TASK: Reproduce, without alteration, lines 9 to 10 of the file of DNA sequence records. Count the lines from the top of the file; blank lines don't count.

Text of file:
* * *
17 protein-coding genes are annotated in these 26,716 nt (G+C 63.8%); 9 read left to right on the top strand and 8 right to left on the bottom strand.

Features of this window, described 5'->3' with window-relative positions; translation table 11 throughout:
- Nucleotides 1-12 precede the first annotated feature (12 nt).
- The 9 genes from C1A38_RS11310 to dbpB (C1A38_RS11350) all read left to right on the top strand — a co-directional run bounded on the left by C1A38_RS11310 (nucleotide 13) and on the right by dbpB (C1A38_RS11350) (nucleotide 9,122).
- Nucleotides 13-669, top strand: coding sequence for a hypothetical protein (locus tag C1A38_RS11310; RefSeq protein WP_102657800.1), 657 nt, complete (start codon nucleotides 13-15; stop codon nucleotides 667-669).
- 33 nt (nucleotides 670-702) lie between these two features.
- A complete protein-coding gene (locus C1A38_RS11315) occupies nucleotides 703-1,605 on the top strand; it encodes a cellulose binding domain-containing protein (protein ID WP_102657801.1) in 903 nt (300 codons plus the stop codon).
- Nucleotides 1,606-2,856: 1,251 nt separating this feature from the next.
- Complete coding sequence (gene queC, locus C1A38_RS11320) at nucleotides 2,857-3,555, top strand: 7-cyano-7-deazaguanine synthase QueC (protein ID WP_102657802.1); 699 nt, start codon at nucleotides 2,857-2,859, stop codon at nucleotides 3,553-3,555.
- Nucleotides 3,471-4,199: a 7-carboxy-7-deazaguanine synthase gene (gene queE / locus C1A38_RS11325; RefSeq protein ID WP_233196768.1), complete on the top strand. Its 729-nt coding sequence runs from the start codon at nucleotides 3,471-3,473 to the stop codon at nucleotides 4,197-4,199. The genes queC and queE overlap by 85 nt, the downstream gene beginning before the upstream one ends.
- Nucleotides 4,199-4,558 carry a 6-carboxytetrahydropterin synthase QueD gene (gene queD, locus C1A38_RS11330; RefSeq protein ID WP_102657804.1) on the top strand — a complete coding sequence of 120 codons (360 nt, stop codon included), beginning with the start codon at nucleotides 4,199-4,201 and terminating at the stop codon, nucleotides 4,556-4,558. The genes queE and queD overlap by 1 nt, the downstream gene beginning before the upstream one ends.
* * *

- Complete coding sequence (gene queC, locus C1A38_RS11320) at nucleotides 2,857-3,555, top strand: 7-cyano-7-deazaguanine synthase QueC (protein ID WP_102657802.1); 699 nt, start codon at nucleotides 2,857-2,859, stop codon at nucleotides 3,553-3,555.
- Nucleotides 3,471-4,199: a 7-carboxy-7-deazaguanine synthase gene (gene queE / locus C1A38_RS11325; RefSeq protein ID WP_233196768.1), complete on the top strand. Its 729-nt coding sequence runs from the start codon at nucleotides 3,471-3,473 to the stop codon at nucleotides 4,197-4,199. The genes queC and queE overlap by 85 nt, the downstream gene beginning before the upstream one ends.